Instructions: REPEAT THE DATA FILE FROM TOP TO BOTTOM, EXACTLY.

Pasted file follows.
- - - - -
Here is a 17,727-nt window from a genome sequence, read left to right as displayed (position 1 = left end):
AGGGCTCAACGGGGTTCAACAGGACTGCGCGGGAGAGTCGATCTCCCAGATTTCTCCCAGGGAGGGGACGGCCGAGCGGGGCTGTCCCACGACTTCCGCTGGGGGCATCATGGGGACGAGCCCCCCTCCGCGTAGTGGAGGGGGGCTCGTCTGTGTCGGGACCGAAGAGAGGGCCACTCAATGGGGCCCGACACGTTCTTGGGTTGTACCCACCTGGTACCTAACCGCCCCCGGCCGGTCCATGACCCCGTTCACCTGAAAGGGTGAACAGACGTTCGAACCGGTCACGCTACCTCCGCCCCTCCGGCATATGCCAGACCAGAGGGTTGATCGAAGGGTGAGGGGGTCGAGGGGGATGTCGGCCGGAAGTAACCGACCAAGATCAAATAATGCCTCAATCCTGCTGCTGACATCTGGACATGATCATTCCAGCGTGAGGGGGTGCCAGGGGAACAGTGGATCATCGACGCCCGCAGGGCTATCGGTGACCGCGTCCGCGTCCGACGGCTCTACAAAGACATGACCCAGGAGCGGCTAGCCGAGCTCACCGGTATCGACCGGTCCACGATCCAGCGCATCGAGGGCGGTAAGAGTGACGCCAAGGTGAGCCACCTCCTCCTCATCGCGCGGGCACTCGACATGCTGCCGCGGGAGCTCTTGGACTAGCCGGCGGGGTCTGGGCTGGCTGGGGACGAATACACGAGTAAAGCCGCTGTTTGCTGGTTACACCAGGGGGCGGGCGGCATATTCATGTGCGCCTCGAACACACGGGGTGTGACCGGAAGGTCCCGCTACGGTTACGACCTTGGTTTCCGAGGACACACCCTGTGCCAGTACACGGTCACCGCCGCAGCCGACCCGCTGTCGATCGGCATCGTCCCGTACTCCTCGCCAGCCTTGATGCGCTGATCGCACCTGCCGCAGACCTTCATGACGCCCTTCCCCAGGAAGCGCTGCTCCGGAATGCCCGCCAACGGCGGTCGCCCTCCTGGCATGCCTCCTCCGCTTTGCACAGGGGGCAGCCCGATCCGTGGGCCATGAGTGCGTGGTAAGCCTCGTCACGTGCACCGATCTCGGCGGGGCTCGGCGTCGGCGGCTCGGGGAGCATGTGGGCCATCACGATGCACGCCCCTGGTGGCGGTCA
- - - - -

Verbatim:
Here is a 17,727-nt window from a genome sequence, read left to right as displayed (position 1 = left end):
AGGGCTCAACGGGGTTCAACAGGACTGCGCGGGAGAGTCGATCTCCCAGATTTCTCCCAGGGAGGGGACGGCCGAGCGGGGCTGTCCCACGACTTCCGCTGGGGGCATCATGGGGACGAGCCCCCCTCCGCGTAGTGGAGGGGGGCTCGTCTGTGTCGGGACCGAAGAGAGGGCCACTCAATGGGGCCCGACACGTTCTTGGGTTGTACCCACCTGGTACCTAACCGCCCCCGGCCGGTCCATGACCCCGTTCACCTGAAAGGGTGAACAGACGTTCGAACCGGTCACGCTACCTCCGCCCCTCCGGCATATGCCAGACCAGAGGGTTGATCGAAGGGTGAGGGGGTCGAGGGGGATGTCGGCCGGAAGTAACCGACCAAGATCAAATAATGCCTCAATCCTGCTGCTGACATCTGGACATGATCATTCCAGCGTGAGGGGGTGCCAGGGGAACAGTGGATCATCGACGCCCGCAGGGCTATCGGTGACCGCGTCCGCGTCCGACGGCTCTACAAAGACATGACCCAGGAGCGGCTAGCCGAGCTCACCGGTATCGACCGGTCCACGATCCAGCGCATCGAGGGCGGTAAGAGTGACGCCAAGGTGAGCCACCTCCTCCTCATCGCGCGGGCACTCGACATGCTGCCGCGGGAGCTCTTGGACTAGCCGGCGGGGTCTGGGCTGGCTGGGGACGAATACACGAGTAAAGCCGCTGTTTGCTGGTTACACCAGGGGGCGGGCGGCATATTCATGTGCGCCTCGAACACACGGGGTGTGACCGGAAGGTCCCGCTACGGTTACGACCTTGGTTTCCGAGGACACACCCTGTGCCAGTACACGGTCACCGCCGCAGCCGACCCGCTGTCGATCGGCATCGTCCCGTACTCCTCGCCAGCCTTGATGCGCTGATCGCACCTGCCGCAGACCTTCATGACGCCCTTCCCCAGGAAGCGCTGCTCCGGAATGCCCGCCAACGGCGGTCGCCCTCCTGGCATGCCTCCTCCGCTTTGCACAGGGGGCAGCCCGATCCGTGGGCCATGAGTGCGTGGTAAGCCTCGTCACGTGCACCGATCTCGGCGGGGCTCGGCGTCGGCGGCTCGGGGAGCATGTGGGCCATCACGATGCACGCCCCTGGTGGCGGTCA